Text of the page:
The Astronaut is an intimate tale that looks at the choices we make and the seemingly impossible act of letting go.
Image: The Astronaut photograph by Jessica Russell.
The smell of freshly peeled citrus fruit throughout the foyer and theatre is a thoughtful introduction to the gentle and contemplative show that is The Astronaut. It immediately draws the audience into the ‘experience’ before the performance even begins.
Gwen is twenty-something, and is a shut in. For years she has not ventured outside – driven indoors by grief and human contact. Her house is full of the comforts and obsessions of the lonely. Elvis Presley acts as a time signature for the period in which Gwen is stuck, along with the 1969 moon landing that she sees as a glimmer of hope and possibility.
The set is a brilliantly formed three dimensional representation of the epitome of loneliness. Puzzles, puzzles, puzzles, tea, more puzzles, more tea and the ever present glow of the television: this is the tale of one woman’s journey through a part of life. If it is possible for something to be vague, yet eerily descriptive at the same time, this is it.
Having such a dark and focused set is actually very beguiling, as every set piece and movement by the performer is easily highlighted and even the smallest details can be picked up by the audience. The projections and compositions are beautifully crafted and this is one show that the skills of the stage manager are particularly apparent, as every light, sound and visual cue seem perfectly timed and executed.
This solo physical theatre piece celebrates the courage of the human spirit and its capacity to change. The work is a collaboration between performer Samantha Chester and Director Frances Barbe; inspired by Samuel Beckett and Chester’s background in dance and devised physical theatre.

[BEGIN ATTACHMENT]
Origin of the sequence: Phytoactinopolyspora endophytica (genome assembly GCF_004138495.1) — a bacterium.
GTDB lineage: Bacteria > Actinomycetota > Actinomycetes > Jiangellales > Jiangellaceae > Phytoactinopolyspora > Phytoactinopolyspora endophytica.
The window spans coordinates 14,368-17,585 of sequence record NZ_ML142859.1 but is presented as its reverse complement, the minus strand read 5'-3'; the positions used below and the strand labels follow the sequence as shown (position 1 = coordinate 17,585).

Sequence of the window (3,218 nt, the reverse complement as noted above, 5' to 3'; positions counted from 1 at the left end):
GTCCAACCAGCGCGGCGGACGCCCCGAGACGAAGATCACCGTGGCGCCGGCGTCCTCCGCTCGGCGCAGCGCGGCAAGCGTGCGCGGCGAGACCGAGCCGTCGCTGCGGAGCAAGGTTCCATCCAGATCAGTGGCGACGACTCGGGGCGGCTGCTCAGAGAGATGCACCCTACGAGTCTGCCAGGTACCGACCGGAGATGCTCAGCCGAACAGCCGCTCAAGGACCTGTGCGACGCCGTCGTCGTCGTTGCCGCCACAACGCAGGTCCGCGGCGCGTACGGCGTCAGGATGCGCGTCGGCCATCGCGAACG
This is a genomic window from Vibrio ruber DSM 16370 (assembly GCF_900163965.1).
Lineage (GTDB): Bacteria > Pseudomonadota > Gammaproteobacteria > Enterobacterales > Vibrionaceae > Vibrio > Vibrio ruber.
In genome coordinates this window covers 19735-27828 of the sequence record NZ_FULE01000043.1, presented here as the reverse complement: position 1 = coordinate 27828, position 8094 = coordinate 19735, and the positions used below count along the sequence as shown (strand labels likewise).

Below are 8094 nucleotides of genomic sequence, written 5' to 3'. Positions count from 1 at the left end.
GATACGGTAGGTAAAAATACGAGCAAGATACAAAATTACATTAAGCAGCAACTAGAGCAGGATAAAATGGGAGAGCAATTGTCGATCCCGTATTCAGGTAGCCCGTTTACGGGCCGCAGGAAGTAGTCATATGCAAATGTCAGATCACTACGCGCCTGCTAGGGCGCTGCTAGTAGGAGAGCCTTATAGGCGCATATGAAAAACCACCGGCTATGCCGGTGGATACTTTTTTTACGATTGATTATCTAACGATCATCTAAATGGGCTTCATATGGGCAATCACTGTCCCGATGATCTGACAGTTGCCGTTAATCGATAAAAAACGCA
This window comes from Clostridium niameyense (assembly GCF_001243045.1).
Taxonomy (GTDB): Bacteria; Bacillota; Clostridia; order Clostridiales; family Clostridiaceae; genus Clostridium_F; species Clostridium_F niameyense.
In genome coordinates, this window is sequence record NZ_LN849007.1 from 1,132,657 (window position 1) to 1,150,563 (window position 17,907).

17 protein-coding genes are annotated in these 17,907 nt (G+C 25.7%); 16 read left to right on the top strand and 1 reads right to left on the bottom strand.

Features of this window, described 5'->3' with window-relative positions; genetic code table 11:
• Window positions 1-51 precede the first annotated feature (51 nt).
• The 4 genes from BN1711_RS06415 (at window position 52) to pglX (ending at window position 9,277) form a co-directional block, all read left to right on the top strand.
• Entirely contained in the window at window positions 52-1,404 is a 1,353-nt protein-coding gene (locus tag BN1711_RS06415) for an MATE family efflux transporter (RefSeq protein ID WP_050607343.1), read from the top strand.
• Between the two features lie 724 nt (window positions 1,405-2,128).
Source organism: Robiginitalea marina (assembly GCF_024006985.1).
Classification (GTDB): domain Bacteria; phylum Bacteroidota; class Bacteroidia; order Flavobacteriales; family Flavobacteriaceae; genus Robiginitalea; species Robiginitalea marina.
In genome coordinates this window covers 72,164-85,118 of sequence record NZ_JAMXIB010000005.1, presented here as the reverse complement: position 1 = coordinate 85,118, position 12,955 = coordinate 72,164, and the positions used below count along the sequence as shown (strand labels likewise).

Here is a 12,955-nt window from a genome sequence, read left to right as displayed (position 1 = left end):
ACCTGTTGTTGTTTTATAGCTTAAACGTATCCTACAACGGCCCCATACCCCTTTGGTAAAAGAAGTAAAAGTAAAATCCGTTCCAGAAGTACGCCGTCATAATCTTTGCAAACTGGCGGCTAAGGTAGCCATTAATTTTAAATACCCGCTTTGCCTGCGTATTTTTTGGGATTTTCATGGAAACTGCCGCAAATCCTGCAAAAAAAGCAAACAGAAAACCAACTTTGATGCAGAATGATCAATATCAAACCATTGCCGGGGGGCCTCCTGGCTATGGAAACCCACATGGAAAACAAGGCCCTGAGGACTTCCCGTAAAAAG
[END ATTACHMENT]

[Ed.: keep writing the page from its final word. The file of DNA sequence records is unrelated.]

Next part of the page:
As complete audience focus is on the lone actor, solo shows plays particular importance on the likeablility of the character, but Chesters passion and belief shine through wholeheartedly and it becomes a journey you don’t want to end.
This play belongs in an art gallery, as it is the type of performance you can walk in and out of, be pulled into and take things from at different points. An audience is invited to draw their own conclusions as to Gwen’s background and future, but her current situation has an inherent lonely cosiness that makes you want to share her journey and maybe even perch on the arm of the chair and peel an orange for yourself, or take up a puzzle piece and see where it leads.
Rating: 3.5 stars out of 5
Recommended for ages 16+
Concept & Performer: Samantha Chester
Director: Frances Barbe
Dramaturge: Julie-Anne Long
Lighting Designer: Matthew Osborne
Composer: Ekrem Mülayim
Designer: Isabel O’Neill
Part of the City of Perth Winter Arts Festival
The Blue Room Theatre
21 June – 9 July
First published on
What the stars mean?
- Five stars: Exceptional, unforgettable, a must see
- Four and a half stars: Excellent, definitely worth seeing
- Four stars: Accomplished and engrossing but not the best of its kind
- Three and a half stars: Good, clever, well made, but not brilliant
- Three stars: Solid, enjoyable, but unremarkable or flawed
- Two and half stars: Neither good nor bad, just adequate
- Two stars: Not without its moments, but ultimately unsuccessful
- One star: Awful, to be avoided
- Zero stars: Genuinely dreadful, bad on every level